Predicting Daily Mean Soil Temperatures in the EPIC Simulation Model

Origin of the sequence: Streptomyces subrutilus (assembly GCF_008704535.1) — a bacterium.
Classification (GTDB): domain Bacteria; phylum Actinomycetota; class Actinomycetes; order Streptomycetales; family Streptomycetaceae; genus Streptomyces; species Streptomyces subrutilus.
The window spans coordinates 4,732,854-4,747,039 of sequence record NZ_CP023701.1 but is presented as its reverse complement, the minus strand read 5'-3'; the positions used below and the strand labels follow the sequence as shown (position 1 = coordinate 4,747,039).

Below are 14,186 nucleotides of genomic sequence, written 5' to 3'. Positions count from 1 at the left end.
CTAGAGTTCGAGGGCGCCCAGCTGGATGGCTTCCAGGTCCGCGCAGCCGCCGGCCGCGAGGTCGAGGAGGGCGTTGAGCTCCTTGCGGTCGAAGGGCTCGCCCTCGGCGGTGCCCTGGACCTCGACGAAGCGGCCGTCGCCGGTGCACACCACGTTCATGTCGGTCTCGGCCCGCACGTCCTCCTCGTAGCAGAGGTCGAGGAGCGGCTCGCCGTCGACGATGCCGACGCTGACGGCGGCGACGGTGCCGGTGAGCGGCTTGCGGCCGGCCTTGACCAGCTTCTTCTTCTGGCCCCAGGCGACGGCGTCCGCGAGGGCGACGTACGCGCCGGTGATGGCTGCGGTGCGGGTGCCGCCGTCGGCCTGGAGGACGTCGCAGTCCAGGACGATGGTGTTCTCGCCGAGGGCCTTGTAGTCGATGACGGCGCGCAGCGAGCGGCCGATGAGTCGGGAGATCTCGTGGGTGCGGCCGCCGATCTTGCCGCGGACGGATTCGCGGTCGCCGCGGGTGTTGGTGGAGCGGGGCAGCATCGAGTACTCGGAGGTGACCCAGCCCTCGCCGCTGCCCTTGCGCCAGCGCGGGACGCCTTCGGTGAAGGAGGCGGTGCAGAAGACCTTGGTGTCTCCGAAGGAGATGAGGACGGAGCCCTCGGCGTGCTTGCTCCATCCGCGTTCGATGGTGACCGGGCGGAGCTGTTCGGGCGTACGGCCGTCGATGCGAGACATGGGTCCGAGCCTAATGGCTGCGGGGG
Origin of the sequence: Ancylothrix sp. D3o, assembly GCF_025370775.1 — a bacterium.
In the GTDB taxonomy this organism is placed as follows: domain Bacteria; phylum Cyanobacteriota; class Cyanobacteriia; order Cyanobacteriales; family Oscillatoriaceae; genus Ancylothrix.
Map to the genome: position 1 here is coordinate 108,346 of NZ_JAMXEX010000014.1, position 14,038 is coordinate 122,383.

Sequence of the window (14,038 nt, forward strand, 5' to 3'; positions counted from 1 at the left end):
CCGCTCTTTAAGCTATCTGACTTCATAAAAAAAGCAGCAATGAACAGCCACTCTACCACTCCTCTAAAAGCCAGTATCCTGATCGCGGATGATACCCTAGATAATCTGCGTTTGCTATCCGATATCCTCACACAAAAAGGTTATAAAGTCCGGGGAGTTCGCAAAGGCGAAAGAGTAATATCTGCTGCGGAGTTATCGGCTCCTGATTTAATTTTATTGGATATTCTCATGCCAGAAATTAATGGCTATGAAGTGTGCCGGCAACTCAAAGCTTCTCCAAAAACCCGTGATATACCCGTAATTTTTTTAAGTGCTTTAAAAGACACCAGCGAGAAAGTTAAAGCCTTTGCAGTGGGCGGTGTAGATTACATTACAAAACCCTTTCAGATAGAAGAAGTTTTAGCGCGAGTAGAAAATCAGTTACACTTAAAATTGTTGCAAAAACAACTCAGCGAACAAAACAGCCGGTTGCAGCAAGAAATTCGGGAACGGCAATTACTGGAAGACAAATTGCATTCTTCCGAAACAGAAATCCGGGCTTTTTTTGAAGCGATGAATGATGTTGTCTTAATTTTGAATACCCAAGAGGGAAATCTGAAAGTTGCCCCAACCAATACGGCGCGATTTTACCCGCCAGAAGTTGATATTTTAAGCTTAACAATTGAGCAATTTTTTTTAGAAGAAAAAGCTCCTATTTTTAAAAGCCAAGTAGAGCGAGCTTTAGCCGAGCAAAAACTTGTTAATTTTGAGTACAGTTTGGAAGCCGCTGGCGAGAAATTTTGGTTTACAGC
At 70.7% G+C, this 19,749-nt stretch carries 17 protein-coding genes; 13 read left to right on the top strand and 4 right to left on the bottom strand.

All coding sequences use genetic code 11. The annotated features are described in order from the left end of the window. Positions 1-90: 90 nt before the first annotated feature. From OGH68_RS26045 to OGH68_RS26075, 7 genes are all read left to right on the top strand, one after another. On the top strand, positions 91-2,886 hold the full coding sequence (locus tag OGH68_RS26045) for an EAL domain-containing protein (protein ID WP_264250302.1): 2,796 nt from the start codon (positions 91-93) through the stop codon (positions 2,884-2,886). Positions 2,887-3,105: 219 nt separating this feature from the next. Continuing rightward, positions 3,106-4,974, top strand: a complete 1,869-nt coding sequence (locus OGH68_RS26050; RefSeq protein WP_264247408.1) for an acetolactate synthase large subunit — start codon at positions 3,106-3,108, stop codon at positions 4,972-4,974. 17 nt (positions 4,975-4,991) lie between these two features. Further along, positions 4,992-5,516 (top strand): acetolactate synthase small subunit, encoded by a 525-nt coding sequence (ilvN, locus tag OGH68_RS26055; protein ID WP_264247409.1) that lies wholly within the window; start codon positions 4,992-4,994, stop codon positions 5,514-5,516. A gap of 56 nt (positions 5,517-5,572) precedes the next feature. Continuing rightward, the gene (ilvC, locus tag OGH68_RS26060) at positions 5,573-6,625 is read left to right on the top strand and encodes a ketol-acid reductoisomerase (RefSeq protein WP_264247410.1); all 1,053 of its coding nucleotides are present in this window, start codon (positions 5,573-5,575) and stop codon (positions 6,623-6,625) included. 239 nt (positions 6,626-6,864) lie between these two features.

Soil temperature is an important component of crop simulation models, because it affects crop growth and development, nutrient cycling, and, in some cases, water infiltration. This study was conducted to determine the efficacy of the EPIC (Erosion/Productivity Impact Calculator) mean soil temperature model and to evaluate the Parton mean surface temperature model developed for a shortgrass steppe in an agricultural simulation model. Simulated mean daily 0.05-m soil temperatures were compared with measured mean daily 0.05-m soil temperatures from three locations (Bushland, TX; Boone, IA; and Mandan, ND) for a range of residue management practices. The EPIC model simulated mean 0.05-m soil temperature trends, although the predicted temperature lagged measured temperatures by 3 to 5 d, and the predicted temperature oscillations were dampened compared with the measured temperatures. The Parton model followed the mean daily temperature oscillations, but generally overestimated early spring mean soil temperatures. Simple adjustments to both models greatly enhanced temperature predictions.
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